In late October 1956, Joseph Nagyvary found himself smack in the middle of the Hungarian Revolution as a 22-year-old student at the University of Budapest. The future Texas A&M University professor was using his chemistry skills in an unlikely way – making Molotov cocktails to throw at Russian tanks, and he literally did not know if he would live from one day to the next.
Today, as the 60th anniversary of the Hungarian Revolution approaches, the 82-year-old Nagyvary has written his recollections of those days in his new book, Violence and Violins, an engrossing account of his life under a dictatorship.
Things peaked in November of 1956 when Russian tanks rolled into town and began killing hundreds of the student-led revolutionaries called “Freedom Fighters.” Due to some lucky coincidences Nagyvary survived, and eventually made his way to the United States and the Texas A&M campus, where he taught for almost 40 years before retiring a few years ago.
“I was an eyewitness to history and also a participant,” Nagyvary explains.
“It was a terrible, awful time. The Soviet commanders and their Hungarian henchmen were absolutely ruthless – if they thought you were even remotely involved in the revolution, they would execute you on the spot.”
The problems in Hungary had started on Oct. 23 when thousands of protesters led by college students demanded a more democratic political system and less oppression from Soviet rule, plus economic reforms. Russian tanks soon cruised through Budapest to put down the revolt and within days at least 2,500 Hungarians had died in the ensuing battles.
“The fighting was contagious,” Nagyvary recalls.
“The shooting and throwing of Molotov cocktails was started by working class teenagers, but soon we were drawn into the battle against our better judgment. I could not resist joining them.”
Nagyvary himself and several friends were soon captured by the Communist State Police (AVO) in a dormitory. “The AVO officer told us they would search the place, and if any weapons were found, we would be shot immediately. I knew there was a secret door downstairs and managed to escape. In a similar situation a few days earlier, two of my good friends were killed.”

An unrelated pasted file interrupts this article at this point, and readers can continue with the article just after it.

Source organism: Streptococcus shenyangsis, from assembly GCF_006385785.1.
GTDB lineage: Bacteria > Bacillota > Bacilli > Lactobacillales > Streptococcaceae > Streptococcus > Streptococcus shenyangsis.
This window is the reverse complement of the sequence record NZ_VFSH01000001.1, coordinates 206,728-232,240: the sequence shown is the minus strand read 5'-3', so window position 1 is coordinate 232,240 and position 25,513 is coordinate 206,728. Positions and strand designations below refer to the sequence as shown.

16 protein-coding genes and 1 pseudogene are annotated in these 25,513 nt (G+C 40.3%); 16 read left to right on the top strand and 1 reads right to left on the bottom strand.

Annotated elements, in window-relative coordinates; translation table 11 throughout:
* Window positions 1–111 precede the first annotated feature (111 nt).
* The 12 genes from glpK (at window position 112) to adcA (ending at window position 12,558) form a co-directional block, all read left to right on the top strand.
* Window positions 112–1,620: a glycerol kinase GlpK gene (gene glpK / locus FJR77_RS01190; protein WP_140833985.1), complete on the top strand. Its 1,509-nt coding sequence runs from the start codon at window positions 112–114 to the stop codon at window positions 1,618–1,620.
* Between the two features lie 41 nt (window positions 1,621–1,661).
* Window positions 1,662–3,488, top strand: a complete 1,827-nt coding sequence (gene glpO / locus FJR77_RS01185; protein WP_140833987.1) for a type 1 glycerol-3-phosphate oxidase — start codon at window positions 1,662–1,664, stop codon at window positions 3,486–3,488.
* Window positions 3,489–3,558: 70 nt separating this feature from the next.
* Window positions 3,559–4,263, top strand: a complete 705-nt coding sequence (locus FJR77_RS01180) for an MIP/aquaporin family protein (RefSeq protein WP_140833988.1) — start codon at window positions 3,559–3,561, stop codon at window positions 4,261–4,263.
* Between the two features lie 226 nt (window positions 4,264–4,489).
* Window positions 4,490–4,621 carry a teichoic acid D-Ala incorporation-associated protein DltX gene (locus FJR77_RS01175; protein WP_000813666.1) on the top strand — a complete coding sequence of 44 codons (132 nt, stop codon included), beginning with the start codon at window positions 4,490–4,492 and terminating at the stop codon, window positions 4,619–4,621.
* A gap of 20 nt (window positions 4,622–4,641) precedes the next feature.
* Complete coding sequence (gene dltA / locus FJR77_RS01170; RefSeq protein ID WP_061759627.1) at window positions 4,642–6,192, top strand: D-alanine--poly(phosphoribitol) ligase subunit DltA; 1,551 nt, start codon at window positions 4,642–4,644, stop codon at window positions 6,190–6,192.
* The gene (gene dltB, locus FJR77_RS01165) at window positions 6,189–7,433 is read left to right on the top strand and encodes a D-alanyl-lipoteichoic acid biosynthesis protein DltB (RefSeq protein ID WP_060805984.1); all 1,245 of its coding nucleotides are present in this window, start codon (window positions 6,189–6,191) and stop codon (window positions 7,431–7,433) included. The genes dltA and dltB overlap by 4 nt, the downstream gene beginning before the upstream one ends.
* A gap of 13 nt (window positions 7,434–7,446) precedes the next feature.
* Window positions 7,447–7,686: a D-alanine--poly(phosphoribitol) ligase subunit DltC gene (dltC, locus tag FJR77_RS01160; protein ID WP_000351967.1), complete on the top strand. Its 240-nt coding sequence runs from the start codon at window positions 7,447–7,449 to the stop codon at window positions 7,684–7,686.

Sporadic fighting continued throughout November, and the Hungarians were upset that the U.S. would not come to their aid.
“It was November and right during the presidential election, and President Eisenhower and (secretary of state) John Foster Dulles announced they were sympathetic to our cause, but they did not want to get involved,” he says. “It was a very complex situation. We had few weapons and were no match for Russian tanks. We all knew it would not end well.”
Within a few weeks, the revolution was over and Soviet order had been restored. Hungarian Prime Minister Imre Nagy was captured and executed two years later. Over 200,000 Hungarians broke through the Iron Curtain and fled to the West, and Nagyvary also managed to escape to Switzerland where he finished his studies, and then came to the U.S. in 1964 and settled at Texas A&M.
He says his love for music and the violin helped to keep him sane and alive during the years of Communist terror. “My own brother became a Communist and his loyalties were suspect,” he adds. “We were constantly worried that he would turn us in.”
“I used music to escape the horrible conditions. I envisioned myself giving violin concerts to large audiences – it was only a dream,” he recalls. Soon after his arrival in Zurich, the opportunity arose for him to learn the violin by using an instrument that once belonged to Albert Einstein.
One aspect of his dream that was real world was his curiosity about Stradivarius, who made the most-sought musical instruments in history – and the most expensive ones, some of which today are valued around $16 million each.
Nagyvary had always wondered how Antonio Stradivari (1644-1737), who had little education and no scientific training, could have produced musical instruments with such unequaled sound. He researched the era and found that a worm infestation in Italy 400 years ago swept the country and people were treating wood with chemicals to protect it, with borax being the primary agent. In 1976, Nagyvary proposed his theory that the chemicals used to treat the wood – not Stradivarius’ violin-making skills – were responsible for its unique, pristine sound.
His theory caused considerable outrage in music circles, but several years later the American Chemical Society, the world’s largest scientific organization, did its own tests and concluded that Nagyvary’s work was indeed correct. He has since won numerous awards for his work and his research is cited in numerous high school and college chemistry textbooks. Though retired, he is still asked to speak at music festivals and conferences, such as the one in Tokyo in 2005 that marked the 50th anniversary of Einstein’s death when Nagyvary spoke about his violin research.
“I am often asked why I wrote my book, which was almost 10 years in the making,” Nagyvary says.
“One reason is for the benefit of the youth of America, which has the largest stake in our future. Preserving our freedom and Constitution requires alertness to many dangers, and it demands actions on our part. One has to be alert to the pervasive pressures to undermine our cultural and moral values. The preservation of freedom may require sacrifices.”
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